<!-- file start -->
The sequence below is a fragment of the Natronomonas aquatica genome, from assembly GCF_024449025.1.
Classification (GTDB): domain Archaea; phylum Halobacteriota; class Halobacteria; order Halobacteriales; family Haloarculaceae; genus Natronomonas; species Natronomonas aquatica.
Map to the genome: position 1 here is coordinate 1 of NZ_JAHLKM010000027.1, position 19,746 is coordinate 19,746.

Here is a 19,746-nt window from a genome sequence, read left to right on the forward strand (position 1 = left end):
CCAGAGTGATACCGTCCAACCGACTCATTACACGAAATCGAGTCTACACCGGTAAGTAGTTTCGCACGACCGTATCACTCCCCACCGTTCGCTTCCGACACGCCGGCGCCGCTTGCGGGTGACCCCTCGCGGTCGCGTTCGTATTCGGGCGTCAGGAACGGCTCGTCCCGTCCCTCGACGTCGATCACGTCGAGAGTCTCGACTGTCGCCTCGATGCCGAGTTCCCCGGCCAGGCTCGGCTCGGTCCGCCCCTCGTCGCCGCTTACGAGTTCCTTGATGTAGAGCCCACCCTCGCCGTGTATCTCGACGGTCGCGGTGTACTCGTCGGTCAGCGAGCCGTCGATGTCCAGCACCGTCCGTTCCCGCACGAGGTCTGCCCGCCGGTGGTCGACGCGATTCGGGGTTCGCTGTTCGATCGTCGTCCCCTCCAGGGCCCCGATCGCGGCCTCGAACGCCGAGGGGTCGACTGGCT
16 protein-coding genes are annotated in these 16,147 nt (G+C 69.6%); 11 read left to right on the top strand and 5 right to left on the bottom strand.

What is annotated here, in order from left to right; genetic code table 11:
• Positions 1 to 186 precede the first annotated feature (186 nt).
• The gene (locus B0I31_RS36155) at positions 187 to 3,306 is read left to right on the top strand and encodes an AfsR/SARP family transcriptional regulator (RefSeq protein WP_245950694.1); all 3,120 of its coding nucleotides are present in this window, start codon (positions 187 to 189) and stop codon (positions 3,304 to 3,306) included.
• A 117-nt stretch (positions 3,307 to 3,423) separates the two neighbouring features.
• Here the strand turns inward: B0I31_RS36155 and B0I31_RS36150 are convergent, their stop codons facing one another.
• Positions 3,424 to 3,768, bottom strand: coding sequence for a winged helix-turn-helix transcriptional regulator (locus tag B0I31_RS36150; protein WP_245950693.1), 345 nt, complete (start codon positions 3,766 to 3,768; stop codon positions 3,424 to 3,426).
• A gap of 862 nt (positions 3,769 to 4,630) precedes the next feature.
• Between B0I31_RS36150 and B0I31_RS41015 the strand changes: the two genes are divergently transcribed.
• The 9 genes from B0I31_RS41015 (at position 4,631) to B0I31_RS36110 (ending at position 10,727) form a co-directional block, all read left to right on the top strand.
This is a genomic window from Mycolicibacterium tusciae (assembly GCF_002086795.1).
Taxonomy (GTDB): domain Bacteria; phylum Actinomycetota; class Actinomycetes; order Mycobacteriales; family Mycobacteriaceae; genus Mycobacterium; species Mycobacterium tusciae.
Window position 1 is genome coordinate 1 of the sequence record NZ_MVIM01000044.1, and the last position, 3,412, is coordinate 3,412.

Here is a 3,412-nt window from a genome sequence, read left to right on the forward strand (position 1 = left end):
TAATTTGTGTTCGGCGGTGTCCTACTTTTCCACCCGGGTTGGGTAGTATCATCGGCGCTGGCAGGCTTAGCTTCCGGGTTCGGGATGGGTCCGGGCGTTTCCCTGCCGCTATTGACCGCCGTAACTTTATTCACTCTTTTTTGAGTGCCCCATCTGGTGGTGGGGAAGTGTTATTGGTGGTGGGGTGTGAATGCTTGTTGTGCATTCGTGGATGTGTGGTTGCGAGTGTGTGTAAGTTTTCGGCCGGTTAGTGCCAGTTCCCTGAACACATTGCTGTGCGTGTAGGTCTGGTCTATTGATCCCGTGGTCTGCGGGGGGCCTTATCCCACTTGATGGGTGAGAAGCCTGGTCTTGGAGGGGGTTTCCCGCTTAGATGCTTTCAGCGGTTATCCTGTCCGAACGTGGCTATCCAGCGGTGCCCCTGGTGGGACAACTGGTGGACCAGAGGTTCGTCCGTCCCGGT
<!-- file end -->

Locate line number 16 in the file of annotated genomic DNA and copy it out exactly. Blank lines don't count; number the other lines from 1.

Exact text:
This is a genomic window from Mycolicibacterium tusciae (assembly GCF_002086795.1).